I was startled by the contrast with many of my home-area favorites, such as Hartman Creek and state natural areas featuring the Ice Age Trail to our east, as well as Portage County’s Standing Rocks Park. There, I’ve become more easily disoriented simply because of the different physical layouts of those areas and the way trails are developed.

That’s not a criticism of those places – a great joy of nature is the privilege of feeling lost (assuming you don’t need to find your way somewhere quickly) and the challenge of knowing your location.  It’s just that Hoffman seems uniquely suited to wandering about on various loops and never stumbling off your path.

The tower offers fine, distant views stretching from the southeast to the southwest, with only direct southerly views being obscured by the park’s high hills. For about 320 degrees of a full circle, visitors to the tower see miles upon miles of landscape covering about 320 degrees of a full-circle view.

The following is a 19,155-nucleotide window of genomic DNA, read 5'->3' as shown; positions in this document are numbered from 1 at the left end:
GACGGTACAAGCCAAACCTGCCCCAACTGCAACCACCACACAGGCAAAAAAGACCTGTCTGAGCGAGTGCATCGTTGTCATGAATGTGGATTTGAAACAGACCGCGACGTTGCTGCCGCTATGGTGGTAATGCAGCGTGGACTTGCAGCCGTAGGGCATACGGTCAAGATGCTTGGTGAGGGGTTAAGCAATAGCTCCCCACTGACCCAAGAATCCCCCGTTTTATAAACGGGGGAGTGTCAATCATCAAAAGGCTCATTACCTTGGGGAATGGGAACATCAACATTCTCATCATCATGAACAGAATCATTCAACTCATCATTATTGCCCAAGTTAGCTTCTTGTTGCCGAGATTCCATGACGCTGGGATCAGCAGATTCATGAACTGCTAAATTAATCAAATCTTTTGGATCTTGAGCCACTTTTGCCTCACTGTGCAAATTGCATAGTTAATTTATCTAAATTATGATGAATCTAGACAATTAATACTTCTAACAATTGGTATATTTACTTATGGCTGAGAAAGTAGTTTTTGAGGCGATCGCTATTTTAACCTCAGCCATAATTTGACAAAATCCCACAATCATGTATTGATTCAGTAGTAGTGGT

The most spectacular fall colors had apparently passed, but there was still plenty to see from up top, including large bands of golden yellow and all of the burnished shades of brown, copper, chestnut, chocolate and fading red, plus fields varying in color from emerald to straw. A few prosperous-looking farms and silos, distant hills and valleys, and plenty of blue sky lay all around.

Trails are wide enough for snow-grooming tractors, as the park is a popular cross-country skiing destination. It looks fun and challenging – perhaps a bit beyond my current skill in many places, as I’m not yet so great at stopping and controlling my downhill speed.  Hoffman has a few places where there are strenuous slopes for walking either up or down and plenty of more gentle inclines for walkers that would make for stimulating skiing and fantastic exercise.